The American College of Radiology (ACR), Reston, Va, stated that direct Food and Drug Administration (FDA) oversight of CT scanners, as suggested by a recent New England Journal of Medicine (NEJM) article, would be challenging and also inhibit essential CT scan flexibility.

The opinion piece was authored by Rebecca Smith-Bindman, M.D, professor in residence, Radiology and Epidemiology & Biostatistics, Obstetrics, Gynecology, and Reproductive Medicine at University of California San Francisco.

In a press statement, the ACR said that having direct FDA oversight, as suggested, would be “a logistical impossibility, given the number of scanner types, scanner generations, and the variety of indications for which medical imaging serves an appropriate role.”

The ACR statement added that narrowly defined regulations “may not allow for the flexibility that physicians need to provide the best possible care to their patients.”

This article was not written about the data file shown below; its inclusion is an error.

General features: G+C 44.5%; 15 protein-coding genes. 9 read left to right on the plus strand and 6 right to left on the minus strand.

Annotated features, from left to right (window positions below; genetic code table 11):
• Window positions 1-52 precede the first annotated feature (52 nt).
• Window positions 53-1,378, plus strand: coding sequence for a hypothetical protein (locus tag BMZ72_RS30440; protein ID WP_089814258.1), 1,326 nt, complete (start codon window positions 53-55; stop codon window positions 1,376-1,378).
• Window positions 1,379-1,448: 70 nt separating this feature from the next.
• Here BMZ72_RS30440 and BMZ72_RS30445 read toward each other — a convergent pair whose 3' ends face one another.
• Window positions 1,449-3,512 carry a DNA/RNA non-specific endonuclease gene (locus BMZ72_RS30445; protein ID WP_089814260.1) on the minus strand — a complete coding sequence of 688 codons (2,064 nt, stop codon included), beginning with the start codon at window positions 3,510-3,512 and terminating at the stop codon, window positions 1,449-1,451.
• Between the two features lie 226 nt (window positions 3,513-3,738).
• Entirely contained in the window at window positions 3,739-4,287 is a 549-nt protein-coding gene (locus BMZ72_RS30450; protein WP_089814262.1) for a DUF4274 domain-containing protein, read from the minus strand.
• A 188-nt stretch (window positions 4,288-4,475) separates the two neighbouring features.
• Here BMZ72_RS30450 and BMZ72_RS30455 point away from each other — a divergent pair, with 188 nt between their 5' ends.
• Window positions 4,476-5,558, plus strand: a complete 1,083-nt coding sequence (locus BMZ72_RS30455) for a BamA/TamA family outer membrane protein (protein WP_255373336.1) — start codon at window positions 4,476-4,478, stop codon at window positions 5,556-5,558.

The statement was written with the Society of Computed Body Tomography and Magnetic Resonance (SCBTMR).

Rather than FDA oversight of CT exams, the ACR suggests that facilities comply with existing and presently voluntary recommendations. These include implementing physician order-entry and decision support software based on ACR appropriateness criteria, receiving ACR facility accreditation, and implementing a CT radiation dose index registry.

Read the full ACR/ SCBTMR response on the ACR’s website.


(Source: Press Release)